AUSTIN (KXAN) – A Travis County Criminal District Court judge is joining a growing chorus of criminal justice advocates saying the DNA testing backlog of sex assault cases has reached a critical point. Just this week Judge Karen Sage says she ordered one long-held suspect be released from jail in the interest of honoring his constitutionally-protected right to a speedy trial.

“I know if I have a case in my court and there is DNA [involved], I don’t think about the possibility it’s going to go on my jury calendar for at least a year right now,” Judge Karen Sage told Monday’s Public Safety Commission meeting, adding she sees the same frustrations in her murder cases, too.

Austin Police Chief of Operations Brian Manley says APD is working toward being able to offer a timeline on when the backlog of more than 600 DNA-related cases will finally be dealt with — 484 of which have a sex assault component.

Last week, city council voted to spend $1.6 million this year to send cases to a lab run out of Dallas County for testing.

“We do have the ability with them to prioritize a handful of cases if we have one that is such an urgency it needs immediate processing,” Manley said. He also said the department has been sending rape kits to the DPS lab which is currently in possession of 112.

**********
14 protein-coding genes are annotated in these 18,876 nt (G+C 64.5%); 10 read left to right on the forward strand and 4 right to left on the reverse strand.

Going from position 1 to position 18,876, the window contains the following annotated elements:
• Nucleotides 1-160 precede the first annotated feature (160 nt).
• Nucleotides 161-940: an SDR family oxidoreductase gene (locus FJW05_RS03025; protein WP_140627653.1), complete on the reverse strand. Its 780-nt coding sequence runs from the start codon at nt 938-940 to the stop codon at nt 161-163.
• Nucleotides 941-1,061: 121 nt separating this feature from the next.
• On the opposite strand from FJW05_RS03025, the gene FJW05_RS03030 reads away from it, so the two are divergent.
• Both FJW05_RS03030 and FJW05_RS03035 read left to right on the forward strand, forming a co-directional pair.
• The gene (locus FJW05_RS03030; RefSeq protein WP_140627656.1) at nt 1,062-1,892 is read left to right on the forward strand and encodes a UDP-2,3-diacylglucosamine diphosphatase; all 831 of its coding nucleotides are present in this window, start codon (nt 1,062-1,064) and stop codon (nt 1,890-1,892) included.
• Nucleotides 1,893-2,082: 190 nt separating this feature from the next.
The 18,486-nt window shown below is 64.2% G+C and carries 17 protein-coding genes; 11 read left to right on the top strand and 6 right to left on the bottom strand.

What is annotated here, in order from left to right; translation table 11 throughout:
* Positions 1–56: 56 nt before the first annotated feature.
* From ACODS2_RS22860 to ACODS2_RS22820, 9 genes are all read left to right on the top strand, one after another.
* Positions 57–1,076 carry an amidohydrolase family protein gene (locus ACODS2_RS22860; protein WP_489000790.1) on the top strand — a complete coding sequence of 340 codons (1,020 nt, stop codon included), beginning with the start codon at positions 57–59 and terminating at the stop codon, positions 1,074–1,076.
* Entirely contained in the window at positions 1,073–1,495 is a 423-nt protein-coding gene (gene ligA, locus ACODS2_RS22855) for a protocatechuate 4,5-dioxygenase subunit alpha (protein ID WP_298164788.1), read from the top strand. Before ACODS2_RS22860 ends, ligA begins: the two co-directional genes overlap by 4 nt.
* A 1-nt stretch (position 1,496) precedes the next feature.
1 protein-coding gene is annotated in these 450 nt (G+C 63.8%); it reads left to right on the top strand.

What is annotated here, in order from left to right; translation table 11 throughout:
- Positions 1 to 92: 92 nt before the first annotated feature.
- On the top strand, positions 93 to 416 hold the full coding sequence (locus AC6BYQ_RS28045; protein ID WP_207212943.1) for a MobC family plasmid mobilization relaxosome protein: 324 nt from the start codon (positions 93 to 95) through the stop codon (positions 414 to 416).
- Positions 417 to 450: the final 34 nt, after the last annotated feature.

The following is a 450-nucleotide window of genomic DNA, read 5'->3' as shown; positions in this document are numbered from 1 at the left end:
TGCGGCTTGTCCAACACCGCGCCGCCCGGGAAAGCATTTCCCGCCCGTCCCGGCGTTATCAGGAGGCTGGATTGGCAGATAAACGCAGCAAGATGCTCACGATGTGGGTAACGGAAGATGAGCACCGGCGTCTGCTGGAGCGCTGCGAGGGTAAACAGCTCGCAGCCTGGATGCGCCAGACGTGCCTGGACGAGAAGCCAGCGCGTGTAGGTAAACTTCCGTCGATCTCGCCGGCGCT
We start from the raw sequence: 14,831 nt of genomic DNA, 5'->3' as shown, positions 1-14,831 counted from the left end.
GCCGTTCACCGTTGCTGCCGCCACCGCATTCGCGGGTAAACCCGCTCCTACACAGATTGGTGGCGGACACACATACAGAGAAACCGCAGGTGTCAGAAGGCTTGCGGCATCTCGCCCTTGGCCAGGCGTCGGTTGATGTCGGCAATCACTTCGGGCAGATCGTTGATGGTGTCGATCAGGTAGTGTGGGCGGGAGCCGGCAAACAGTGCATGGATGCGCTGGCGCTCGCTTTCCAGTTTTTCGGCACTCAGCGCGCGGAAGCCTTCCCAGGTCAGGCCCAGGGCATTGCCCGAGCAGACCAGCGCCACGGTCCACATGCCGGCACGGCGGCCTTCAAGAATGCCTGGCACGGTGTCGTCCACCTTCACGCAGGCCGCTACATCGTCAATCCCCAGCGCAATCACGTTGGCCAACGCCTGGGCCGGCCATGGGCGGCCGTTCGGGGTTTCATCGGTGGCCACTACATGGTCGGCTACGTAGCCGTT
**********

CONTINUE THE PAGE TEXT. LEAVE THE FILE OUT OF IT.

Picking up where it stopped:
Judge Sage points out federal cases mandate a DNA test return in 90 days. She recommends state DNA testing be done within 180 days.

Chief Manley also reiterated APD secured funding for seven lab technicians and a manager in this year’s budget. Manley expects the now-closed APD lab will be up and running early to mid 2017. DPS is retraining existing APD DNA analysts, Manley said. The lab closed in June after it was found those analysts were using dated testing methods which KXAN reported may have thrown an unknown number of closed, high profile cases into question.

Also new to commissioners’ ears, Austin Police sex crimes detectives are requesting another sergeant and four detectives to keep up with new sex assault cases coming in as well as to process the cold cases where rape kits are sent out to outside agencies for DNA testing. Commission Chair Rebecca Webber suggested the item be brought up next month as a formal recommendation to council.

Judge Sage congratulated APD executives on their willingness to look at eventually making the crime lab more independent from the department, but added the immediate crisis must be solved first.

“DNA [testing], it’s never been a quick process. But I do feel right now, we have a critical point. I’m very glad we’re going ahead with the Dallas lab but we need to catch up both from the survivor point of view and from the defendant’s point of view.”